Was there much that surprised you then when you made the documentary?
Yeah, because there’s not that much out there about the film. We only considered making the film once we had all the information. We were researching it not to make a documentary but just because we were interested. We need to learn more, this is the craziest story ever! Once we had this pile of information we wanted to learn more but we’d reached the end of the road. And we needed to share this with other people. Lets try and make a documentary about this… Like that would be possible? How am I going to find this mythic character. How am I going to find Alejandro Jodorowsky? It’s impossible. But like he says, miracles happen. And somehow I found him… Lots of Googling and lots of hunting, hunting, hunting.
How did you know about the Nicolas Winding Refn thing [Jodorowsky once took Refn through the entire film explaining in detail how Dune would have played out]? Did you already know about that?
That we did not know. That was news to us. We knew that Refn is a huge fan of Jodorowsky. That we knew. And we knew that Mr. Jodorowsky had christened Refn as his cinematic spiritual son, or something like that. So they became really close. We interviewed him just before Drive came out, so we knew that was coming. Then we learned that Nicolas had dedicated Drive to Alejandro Jodorowsky and we said that this was the perfect guy to speak to about it. Once we contacted him he was like, ‘for Alejandro yes. I will make the time.’ So in the middle of all his mega-bucks publicity for Drive he made an hour to come and sit with us and talk about his good friend. And he adds so much to the story.
You decided to include the voices of two critics/journalists and a lot of documentaries about films are more insider documentaries with those speaking about it being people involved in production and so on.
You need that perspective. You need that third party perspective. We need Gary Kurtz to give that perspective. We need Nicolas [Winding Refn] and [Richard] Stanley. We need Devin Faraci and Drew McWeeney. We need those other voices. If you look at the structure of the film those people are at the beginning of the film and at the end. In the centre we are hearing from the people that were there, the core team. You need to have them there though to have that Greek chorus almost. They represent us to a certain extent. We weren’t there and neither were they. It’s kind of perfect that they can put things in a different way for us to understand them.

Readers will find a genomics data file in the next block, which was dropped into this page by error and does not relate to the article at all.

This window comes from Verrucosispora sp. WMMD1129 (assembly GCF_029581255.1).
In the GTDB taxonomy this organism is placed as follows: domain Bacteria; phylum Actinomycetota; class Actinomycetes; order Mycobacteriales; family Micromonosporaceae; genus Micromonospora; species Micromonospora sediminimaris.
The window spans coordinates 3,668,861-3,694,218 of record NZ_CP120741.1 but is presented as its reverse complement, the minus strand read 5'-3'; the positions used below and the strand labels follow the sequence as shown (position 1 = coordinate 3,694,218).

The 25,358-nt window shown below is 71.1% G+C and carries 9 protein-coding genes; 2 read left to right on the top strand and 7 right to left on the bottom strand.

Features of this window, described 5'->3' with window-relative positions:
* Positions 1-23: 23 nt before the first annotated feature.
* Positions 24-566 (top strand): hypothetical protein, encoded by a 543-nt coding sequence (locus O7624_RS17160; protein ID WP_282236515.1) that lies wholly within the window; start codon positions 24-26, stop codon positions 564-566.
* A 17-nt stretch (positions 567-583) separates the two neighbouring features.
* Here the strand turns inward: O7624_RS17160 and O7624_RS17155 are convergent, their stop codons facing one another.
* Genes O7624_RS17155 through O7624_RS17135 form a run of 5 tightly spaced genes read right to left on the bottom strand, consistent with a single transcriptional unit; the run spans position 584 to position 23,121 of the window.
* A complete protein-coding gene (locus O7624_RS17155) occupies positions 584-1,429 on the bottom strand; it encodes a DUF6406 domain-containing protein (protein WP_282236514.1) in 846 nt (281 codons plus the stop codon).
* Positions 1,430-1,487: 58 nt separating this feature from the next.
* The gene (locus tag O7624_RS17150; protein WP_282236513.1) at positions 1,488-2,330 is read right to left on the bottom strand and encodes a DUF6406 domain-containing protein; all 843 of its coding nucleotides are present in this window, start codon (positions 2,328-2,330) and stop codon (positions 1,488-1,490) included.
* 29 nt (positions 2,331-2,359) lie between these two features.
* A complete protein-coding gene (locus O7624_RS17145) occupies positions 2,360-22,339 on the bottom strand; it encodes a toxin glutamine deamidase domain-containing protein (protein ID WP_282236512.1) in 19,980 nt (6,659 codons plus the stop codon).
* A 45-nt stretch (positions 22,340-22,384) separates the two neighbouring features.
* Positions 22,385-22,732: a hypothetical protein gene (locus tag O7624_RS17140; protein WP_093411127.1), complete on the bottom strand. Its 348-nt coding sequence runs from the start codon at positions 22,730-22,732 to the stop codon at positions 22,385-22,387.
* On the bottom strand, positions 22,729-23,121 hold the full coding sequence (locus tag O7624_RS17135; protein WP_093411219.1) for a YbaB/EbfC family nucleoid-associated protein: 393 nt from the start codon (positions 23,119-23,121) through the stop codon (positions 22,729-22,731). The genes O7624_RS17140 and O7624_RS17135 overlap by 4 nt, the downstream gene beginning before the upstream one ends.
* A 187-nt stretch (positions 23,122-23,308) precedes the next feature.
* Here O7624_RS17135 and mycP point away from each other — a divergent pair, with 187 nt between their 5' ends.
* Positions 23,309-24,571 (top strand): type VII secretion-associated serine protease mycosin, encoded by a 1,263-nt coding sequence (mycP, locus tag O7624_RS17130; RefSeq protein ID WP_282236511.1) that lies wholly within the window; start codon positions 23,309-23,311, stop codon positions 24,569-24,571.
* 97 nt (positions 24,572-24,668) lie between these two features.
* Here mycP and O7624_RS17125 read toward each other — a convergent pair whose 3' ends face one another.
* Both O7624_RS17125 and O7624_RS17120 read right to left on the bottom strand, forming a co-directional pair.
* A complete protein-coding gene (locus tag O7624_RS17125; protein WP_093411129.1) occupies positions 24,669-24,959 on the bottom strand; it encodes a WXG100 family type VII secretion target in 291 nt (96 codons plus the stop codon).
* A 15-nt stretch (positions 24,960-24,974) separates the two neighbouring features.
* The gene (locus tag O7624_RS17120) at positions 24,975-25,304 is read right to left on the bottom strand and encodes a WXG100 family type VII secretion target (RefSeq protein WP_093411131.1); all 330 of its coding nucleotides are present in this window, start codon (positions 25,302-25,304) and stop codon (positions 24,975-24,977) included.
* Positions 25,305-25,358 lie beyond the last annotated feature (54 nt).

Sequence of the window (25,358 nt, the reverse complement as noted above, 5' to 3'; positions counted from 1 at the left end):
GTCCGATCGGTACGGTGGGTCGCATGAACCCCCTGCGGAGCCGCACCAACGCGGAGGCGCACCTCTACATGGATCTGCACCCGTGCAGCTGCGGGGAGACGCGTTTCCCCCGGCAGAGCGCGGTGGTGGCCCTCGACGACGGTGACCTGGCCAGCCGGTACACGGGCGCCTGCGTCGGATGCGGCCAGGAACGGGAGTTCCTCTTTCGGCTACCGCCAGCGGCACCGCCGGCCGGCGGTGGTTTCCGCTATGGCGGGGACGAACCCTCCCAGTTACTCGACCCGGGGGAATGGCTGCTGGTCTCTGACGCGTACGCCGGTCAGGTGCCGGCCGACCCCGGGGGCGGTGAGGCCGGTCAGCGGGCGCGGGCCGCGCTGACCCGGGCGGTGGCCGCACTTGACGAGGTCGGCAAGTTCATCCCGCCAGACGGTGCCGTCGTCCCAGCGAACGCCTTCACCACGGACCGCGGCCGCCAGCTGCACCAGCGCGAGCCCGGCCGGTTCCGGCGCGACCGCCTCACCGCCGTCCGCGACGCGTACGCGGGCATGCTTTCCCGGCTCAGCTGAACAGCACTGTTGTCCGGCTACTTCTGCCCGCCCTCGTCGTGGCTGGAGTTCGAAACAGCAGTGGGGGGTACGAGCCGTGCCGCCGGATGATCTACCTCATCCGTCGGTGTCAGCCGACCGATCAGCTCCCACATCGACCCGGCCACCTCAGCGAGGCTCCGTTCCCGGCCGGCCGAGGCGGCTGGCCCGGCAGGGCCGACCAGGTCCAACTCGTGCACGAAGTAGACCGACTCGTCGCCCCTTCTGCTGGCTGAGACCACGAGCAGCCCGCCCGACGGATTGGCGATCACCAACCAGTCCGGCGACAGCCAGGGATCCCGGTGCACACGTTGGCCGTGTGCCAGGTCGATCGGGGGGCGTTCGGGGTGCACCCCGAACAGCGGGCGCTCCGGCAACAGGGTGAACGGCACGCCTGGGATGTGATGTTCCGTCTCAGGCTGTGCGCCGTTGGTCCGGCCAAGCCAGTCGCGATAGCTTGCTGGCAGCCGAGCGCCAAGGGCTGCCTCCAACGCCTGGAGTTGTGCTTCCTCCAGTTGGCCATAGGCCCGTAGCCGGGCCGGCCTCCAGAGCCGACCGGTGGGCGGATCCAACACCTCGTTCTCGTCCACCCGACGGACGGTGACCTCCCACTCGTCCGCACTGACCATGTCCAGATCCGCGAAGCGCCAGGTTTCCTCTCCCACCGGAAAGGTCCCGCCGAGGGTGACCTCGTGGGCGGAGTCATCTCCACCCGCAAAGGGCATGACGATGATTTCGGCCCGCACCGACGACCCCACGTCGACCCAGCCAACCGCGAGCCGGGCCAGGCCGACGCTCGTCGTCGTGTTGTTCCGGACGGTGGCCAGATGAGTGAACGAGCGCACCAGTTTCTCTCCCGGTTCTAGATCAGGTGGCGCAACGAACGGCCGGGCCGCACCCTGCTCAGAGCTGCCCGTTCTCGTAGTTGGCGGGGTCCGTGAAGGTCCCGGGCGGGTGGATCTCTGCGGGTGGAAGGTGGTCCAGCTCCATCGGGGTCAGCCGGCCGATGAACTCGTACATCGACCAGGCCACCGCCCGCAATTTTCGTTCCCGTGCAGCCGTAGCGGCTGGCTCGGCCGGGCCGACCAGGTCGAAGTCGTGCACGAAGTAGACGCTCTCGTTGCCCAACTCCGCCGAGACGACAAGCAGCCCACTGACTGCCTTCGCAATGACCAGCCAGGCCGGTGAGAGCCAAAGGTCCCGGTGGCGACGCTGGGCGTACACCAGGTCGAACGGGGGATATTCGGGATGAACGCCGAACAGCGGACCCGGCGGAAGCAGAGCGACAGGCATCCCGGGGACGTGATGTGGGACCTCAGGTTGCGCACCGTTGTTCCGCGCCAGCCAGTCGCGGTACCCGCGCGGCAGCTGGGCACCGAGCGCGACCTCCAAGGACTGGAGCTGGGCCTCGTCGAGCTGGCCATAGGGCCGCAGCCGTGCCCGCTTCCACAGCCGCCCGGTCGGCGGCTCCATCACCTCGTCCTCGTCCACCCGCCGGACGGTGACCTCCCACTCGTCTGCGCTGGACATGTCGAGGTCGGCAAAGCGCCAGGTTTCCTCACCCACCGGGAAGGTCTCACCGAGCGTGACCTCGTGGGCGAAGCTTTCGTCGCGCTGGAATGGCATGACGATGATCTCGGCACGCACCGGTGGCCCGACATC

It’s one thing for Mr. Jodorowsky to say that this is the greatest film never made but for someone else to say it, it’s like ‘oh yeah it is the greatest film never made’.
What’s really interesting is the way in which the work Jodorowsky did on Dune feeds into other people’s work. I would have expected him to find that more painful than he seems to.
He’s open to everything. He’s like, ‘why is that bad? It’s great.’ He inspires me. He inspired me to make this movie. So why would it be bad that he would inspire other people. It’s art. Art comes from other art. Art is what remains. Civilisations go, art remains. Rome, Greece, the artwork remains. His artwork remains. Whether it’s in his films, in his books or his comics or in the inspiration he gives to Nicolas Winding Refn. No Alejandro Jodorowsky, no Drive. I don’t want to live in that world…
…Alien, Blade Runner. No Blade Runner. Dan O’Bannon and Moebius met on Dune, wrote a comic book called The Long Goodbye. It is Blade Runner. All the production design comes from there. There is no Blade Runner without Dune. And Blade Runner changes everything. There’s no Alien without Dune. Alien changes everything. It’s a complete ripple effect, it’s a complete butterfly effect. It’s crazy. All roads lead back to Jodorowsky!